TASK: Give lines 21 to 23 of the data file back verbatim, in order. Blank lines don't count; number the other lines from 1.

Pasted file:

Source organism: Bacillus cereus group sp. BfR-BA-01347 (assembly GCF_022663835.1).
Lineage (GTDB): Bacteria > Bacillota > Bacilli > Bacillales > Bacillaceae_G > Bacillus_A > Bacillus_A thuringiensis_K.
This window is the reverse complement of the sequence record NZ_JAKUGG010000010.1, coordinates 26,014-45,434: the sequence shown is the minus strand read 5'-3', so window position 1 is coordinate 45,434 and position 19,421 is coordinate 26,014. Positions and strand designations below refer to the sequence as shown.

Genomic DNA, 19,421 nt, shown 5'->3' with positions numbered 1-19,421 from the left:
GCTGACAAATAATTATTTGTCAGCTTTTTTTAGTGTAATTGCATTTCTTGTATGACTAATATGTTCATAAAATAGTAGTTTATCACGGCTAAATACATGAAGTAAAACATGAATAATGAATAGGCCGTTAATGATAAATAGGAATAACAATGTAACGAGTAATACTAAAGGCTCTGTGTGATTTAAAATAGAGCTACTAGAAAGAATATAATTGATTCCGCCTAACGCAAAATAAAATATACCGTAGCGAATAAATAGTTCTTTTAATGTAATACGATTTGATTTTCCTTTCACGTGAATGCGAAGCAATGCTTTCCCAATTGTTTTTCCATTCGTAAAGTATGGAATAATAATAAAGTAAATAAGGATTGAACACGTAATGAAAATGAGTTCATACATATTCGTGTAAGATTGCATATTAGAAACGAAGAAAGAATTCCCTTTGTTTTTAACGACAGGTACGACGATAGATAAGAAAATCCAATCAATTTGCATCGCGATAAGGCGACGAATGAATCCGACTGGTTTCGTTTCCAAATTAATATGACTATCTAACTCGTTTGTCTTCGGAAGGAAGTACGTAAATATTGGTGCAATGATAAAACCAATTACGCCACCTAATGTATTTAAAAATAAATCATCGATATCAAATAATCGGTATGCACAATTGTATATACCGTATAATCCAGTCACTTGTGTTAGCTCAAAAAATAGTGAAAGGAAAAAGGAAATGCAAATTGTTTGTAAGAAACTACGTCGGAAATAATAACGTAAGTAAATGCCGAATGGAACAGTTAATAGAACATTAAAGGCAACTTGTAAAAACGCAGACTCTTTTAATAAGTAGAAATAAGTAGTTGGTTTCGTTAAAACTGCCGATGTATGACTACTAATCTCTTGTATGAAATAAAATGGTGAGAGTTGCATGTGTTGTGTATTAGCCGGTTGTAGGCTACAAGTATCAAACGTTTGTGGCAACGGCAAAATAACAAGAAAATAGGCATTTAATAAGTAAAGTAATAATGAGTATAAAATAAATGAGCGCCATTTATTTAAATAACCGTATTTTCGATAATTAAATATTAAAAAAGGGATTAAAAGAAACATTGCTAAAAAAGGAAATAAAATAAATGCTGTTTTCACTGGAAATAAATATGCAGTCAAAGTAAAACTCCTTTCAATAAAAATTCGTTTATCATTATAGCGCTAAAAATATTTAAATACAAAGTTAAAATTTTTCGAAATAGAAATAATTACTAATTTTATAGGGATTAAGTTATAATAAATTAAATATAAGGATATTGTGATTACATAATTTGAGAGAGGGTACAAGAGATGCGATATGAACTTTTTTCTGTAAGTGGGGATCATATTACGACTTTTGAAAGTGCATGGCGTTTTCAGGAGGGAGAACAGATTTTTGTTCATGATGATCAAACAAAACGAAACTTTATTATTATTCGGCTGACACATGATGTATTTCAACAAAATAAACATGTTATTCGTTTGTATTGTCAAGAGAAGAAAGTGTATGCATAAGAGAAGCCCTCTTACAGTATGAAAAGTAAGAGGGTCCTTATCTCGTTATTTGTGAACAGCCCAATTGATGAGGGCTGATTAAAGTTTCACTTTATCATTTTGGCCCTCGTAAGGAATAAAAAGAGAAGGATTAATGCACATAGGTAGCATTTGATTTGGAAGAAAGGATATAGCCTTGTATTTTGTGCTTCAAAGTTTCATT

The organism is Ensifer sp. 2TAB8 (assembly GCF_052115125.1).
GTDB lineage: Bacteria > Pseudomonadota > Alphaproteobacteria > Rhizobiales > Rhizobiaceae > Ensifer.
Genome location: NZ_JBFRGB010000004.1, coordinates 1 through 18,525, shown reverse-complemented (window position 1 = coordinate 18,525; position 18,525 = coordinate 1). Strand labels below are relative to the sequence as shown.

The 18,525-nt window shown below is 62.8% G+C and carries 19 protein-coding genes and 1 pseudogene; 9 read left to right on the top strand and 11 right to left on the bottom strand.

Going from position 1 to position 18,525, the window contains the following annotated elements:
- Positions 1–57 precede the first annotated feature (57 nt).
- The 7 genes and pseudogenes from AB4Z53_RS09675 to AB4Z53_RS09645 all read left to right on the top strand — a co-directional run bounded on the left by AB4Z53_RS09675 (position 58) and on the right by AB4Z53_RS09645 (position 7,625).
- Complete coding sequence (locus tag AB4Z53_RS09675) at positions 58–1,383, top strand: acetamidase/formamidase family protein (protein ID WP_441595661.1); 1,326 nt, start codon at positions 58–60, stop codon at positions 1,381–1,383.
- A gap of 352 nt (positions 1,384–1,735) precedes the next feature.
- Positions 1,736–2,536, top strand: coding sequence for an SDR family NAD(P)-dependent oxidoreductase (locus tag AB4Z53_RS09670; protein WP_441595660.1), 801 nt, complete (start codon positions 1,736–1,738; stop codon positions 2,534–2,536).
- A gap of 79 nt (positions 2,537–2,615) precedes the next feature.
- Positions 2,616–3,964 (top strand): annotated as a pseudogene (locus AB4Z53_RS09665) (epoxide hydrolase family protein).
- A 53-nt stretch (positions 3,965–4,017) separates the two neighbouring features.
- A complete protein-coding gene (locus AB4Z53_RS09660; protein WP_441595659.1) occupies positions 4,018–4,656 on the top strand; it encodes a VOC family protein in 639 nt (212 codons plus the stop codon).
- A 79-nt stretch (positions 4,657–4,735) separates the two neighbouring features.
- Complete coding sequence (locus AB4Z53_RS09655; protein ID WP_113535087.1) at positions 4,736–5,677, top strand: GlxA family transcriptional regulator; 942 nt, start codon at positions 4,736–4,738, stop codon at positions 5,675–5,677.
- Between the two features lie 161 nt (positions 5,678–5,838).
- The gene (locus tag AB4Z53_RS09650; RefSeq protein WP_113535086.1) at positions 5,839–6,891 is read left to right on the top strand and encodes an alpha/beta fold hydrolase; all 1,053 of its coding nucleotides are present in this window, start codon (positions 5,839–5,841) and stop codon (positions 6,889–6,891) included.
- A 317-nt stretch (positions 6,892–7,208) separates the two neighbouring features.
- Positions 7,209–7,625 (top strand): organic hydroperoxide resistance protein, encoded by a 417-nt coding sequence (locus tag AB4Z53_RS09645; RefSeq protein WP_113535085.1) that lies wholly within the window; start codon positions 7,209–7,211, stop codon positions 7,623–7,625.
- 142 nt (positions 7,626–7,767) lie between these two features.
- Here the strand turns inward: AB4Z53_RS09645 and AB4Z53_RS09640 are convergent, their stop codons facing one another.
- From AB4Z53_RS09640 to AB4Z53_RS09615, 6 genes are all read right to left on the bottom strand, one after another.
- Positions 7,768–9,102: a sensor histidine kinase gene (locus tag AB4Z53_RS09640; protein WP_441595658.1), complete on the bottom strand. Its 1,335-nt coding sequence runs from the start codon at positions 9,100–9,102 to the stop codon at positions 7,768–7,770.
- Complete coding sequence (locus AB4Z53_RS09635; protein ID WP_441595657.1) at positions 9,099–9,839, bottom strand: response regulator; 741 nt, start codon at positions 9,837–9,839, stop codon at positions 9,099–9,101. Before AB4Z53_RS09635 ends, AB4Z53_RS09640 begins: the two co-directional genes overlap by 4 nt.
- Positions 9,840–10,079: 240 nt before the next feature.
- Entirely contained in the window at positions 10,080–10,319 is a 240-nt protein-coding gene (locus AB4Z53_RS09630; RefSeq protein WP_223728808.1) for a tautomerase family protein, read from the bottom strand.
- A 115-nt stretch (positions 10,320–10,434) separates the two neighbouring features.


- Complete coding sequence (locus AB4Z53_RS09655; protein ID WP_113535087.1) at positions 4,736–5,677, top strand: GlxA family transcriptional regulator; 942 nt, start codon at positions 4,736–4,738, stop codon at positions 5,675–5,677.
- Between the two features lie 161 nt (positions 5,678–5,838).
- The gene (locus tag AB4Z53_RS09650; RefSeq protein WP_113535086.1) at positions 5,839–6,891 is read left to right on the top strand and encodes an alpha/beta fold hydrolase; all 1,053 of its coding nucleotides are present in this window, start codon (positions 5,839–5,841) and stop codon (positions 6,889–6,891) included.